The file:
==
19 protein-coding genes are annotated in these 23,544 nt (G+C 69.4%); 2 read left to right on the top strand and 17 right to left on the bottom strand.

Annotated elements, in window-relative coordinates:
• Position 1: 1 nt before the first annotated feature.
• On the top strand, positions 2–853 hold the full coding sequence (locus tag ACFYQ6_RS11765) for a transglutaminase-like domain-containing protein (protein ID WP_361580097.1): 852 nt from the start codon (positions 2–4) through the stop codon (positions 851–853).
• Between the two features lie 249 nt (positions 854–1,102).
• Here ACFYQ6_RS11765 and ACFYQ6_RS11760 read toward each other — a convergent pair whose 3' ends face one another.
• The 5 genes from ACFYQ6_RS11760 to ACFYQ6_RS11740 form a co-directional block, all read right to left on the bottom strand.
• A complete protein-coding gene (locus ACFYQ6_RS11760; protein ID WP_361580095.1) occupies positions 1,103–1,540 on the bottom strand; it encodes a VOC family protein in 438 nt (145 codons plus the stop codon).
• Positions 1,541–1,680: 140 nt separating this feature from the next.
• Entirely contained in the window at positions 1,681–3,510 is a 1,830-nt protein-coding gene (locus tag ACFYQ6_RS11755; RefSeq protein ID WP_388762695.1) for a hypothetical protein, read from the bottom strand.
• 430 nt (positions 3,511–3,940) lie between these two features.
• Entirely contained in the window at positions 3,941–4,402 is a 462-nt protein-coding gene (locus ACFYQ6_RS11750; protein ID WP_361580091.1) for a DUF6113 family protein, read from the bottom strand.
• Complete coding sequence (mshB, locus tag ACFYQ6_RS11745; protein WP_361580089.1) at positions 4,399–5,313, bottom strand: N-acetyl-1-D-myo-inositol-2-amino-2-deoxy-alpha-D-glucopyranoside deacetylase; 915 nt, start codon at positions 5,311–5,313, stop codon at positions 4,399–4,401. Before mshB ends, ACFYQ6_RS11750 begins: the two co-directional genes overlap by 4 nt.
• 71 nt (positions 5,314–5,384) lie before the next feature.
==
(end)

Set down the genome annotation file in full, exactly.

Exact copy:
19 protein-coding genes are annotated in these 23,544 nt (G+C 69.4%); 2 read left to right on the top strand and 17 right to left on the bottom strand.

Annotated elements, in window-relative coordinates:
• Position 1: 1 nt before the first annotated feature.
• On the top strand, positions 2–853 hold the full coding sequence (locus tag ACFYQ6_RS11765) for a transglutaminase-like domain-containing protein (protein ID WP_361580097.1): 852 nt from the start codon (positions 2–4) through the stop codon (positions 851–853).
• Between the two features lie 249 nt (positions 854–1,102).
• Here ACFYQ6_RS11765 and ACFYQ6_RS11760 read toward each other — a convergent pair whose 3' ends face one another.
• The 5 genes from ACFYQ6_RS11760 to ACFYQ6_RS11740 form a co-directional block, all read right to left on the bottom strand.
• A complete protein-coding gene (locus ACFYQ6_RS11760; protein ID WP_361580095.1) occupies positions 1,103–1,540 on the bottom strand; it encodes a VOC family protein in 438 nt (145 codons plus the stop codon).
• Positions 1,541–1,680: 140 nt separating this feature from the next.
• Entirely contained in the window at positions 1,681–3,510 is a 1,830-nt protein-coding gene (locus tag ACFYQ6_RS11755; RefSeq protein ID WP_388762695.1) for a hypothetical protein, read from the bottom strand.
• 430 nt (positions 3,511–3,940) lie between these two features.
• Entirely contained in the window at positions 3,941–4,402 is a 462-nt protein-coding gene (locus ACFYQ6_RS11750; protein ID WP_361580091.1) for a DUF6113 family protein, read from the bottom strand.
• Complete coding sequence (mshB, locus tag ACFYQ6_RS11745; protein WP_361580089.1) at positions 4,399–5,313, bottom strand: N-acetyl-1-D-myo-inositol-2-amino-2-deoxy-alpha-D-glucopyranoside deacetylase; 915 nt, start codon at positions 5,311–5,313, stop codon at positions 4,399–4,401. Before mshB ends, ACFYQ6_RS11750 begins: the two co-directional genes overlap by 4 nt.
• 71 nt (positions 5,314–5,384) lie before the next feature.